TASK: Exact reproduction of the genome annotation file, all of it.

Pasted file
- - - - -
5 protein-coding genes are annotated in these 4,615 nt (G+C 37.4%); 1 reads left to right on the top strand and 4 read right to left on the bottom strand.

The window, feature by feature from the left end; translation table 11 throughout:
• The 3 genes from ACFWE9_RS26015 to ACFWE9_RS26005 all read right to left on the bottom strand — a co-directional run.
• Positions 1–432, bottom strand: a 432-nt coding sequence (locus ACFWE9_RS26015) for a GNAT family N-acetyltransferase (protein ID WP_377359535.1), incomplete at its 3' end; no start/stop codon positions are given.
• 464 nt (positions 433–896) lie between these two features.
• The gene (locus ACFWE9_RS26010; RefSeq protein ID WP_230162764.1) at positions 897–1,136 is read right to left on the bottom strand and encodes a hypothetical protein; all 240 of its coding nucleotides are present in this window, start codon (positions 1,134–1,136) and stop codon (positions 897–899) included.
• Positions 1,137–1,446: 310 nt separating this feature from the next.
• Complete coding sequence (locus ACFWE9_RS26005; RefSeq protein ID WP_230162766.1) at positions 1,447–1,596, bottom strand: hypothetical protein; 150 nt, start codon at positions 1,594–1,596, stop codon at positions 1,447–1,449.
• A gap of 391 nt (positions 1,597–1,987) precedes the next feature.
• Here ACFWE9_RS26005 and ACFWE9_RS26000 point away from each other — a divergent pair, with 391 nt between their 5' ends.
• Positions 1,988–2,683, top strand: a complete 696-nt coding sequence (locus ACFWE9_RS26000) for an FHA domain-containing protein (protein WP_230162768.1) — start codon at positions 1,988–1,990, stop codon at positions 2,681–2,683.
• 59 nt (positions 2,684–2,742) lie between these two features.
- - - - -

5 protein-coding genes are annotated in these 4,615 nt (G+C 37.4%); 1 reads left to right on the top strand and 4 read right to left on the bottom strand.

The window, feature by feature from the left end; translation table 11 throughout:
• The 3 genes from ACFWE9_RS26015 to ACFWE9_RS26005 all read right to left on the bottom strand — a co-directional run.
• Positions 1–432, bottom strand: a 432-nt coding sequence (locus ACFWE9_RS26015) for a GNAT family N-acetyltransferase (protein ID WP_377359535.1), incomplete at its 3' end; no start/stop codon positions are given.
• 464 nt (positions 433–896) lie between these two features.
• The gene (locus ACFWE9_RS26010; RefSeq protein ID WP_230162764.1) at positions 897–1,136 is read right to left on the bottom strand and encodes a hypothetical protein; all 240 of its coding nucleotides are present in this window, start codon (positions 1,134–1,136) and stop codon (positions 897–899) included.
• Positions 1,137–1,446: 310 nt separating this feature from the next.
• Complete coding sequence (locus ACFWE9_RS26005; RefSeq protein ID WP_230162766.1) at positions 1,447–1,596, bottom strand: hypothetical protein; 150 nt, start codon at positions 1,594–1,596, stop codon at positions 1,447–1,449.
• A gap of 391 nt (positions 1,597–1,987) precedes the next feature.
• Here ACFWE9_RS26005 and ACFWE9_RS26000 point away from each other — a divergent pair, with 391 nt between their 5' ends.
• Positions 1,988–2,683, top strand: a complete 696-nt coding sequence (locus ACFWE9_RS26000) for an FHA domain-containing protein (protein WP_230162768.1) — start codon at positions 1,988–1,990, stop codon at positions 2,681–2,683.
• 59 nt (positions 2,684–2,742) lie between these two features.